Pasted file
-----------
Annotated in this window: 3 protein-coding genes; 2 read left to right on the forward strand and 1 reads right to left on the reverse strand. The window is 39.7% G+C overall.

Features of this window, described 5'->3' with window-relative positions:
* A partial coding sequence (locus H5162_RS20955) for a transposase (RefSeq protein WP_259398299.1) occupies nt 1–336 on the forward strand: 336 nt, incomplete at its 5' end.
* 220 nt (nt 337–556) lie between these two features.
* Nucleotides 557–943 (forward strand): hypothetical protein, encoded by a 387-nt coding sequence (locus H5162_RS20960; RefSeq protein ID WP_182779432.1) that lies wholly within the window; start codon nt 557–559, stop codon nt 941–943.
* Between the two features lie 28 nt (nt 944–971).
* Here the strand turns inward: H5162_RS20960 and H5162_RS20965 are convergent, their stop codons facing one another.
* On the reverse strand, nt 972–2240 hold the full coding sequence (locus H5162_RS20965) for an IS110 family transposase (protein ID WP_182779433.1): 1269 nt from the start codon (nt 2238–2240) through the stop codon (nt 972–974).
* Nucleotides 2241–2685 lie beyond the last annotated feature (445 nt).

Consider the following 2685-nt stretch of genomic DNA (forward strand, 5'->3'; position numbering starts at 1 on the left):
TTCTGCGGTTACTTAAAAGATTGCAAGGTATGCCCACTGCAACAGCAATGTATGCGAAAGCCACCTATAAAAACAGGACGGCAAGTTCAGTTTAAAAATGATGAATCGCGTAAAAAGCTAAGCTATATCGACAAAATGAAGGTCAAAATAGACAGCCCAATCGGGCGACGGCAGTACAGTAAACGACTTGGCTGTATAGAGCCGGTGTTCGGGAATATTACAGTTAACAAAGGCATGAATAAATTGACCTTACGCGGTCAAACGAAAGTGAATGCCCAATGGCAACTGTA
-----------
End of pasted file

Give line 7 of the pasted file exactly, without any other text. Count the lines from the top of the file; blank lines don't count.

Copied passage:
* Here the strand turns inward: H5162_RS20960 and H5162_RS20965 are convergent, their stop codons facing one another.